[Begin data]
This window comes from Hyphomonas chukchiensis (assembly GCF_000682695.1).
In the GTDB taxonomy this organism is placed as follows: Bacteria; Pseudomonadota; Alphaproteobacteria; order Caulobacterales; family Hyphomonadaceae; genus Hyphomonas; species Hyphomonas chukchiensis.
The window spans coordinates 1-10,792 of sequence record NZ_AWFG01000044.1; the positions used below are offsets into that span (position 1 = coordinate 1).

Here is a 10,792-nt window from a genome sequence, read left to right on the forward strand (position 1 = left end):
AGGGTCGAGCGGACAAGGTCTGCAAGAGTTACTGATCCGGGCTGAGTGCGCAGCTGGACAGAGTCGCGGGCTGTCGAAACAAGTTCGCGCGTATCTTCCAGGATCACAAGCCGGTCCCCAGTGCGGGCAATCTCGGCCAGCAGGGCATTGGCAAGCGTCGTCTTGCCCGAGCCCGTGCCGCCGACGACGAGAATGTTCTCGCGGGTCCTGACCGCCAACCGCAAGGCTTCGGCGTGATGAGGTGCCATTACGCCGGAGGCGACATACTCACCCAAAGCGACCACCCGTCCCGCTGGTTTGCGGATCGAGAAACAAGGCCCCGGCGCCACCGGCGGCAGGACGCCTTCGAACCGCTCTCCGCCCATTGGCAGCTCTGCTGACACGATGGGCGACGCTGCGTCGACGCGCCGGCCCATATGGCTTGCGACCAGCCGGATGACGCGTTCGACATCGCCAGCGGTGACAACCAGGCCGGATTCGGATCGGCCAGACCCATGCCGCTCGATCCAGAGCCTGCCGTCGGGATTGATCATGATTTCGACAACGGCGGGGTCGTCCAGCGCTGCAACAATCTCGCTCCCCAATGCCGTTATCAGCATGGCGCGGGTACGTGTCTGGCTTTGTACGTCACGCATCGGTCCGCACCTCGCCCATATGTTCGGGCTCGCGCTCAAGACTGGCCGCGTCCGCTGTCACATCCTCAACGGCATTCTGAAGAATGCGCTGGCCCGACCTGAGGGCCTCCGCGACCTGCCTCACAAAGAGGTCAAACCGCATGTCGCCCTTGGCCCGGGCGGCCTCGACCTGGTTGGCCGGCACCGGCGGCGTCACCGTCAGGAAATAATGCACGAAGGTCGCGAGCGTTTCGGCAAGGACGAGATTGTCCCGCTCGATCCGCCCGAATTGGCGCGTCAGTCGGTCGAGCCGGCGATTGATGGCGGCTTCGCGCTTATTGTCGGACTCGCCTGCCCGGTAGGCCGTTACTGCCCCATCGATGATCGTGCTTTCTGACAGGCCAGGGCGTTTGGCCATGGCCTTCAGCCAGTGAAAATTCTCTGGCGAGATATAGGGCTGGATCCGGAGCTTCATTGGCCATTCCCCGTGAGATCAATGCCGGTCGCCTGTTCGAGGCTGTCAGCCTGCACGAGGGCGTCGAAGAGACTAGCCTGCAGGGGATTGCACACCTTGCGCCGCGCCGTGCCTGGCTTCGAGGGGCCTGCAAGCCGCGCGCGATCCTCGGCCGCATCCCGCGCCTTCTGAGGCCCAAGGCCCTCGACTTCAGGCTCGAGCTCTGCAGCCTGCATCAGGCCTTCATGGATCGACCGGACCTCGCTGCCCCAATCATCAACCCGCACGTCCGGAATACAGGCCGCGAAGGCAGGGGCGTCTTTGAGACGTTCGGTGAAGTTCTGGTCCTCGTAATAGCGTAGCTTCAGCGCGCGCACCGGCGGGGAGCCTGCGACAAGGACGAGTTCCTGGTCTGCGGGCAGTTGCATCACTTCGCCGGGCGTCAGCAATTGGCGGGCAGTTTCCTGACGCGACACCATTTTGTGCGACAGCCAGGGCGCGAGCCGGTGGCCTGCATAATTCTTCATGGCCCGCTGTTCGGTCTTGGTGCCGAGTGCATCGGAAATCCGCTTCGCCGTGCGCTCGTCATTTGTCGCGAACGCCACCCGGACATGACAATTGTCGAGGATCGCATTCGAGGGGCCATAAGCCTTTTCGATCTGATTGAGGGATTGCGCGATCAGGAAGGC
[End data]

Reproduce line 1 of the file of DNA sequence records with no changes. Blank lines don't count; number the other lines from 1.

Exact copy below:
This window comes from Hyphomonas chukchiensis (assembly GCF_000682695.1).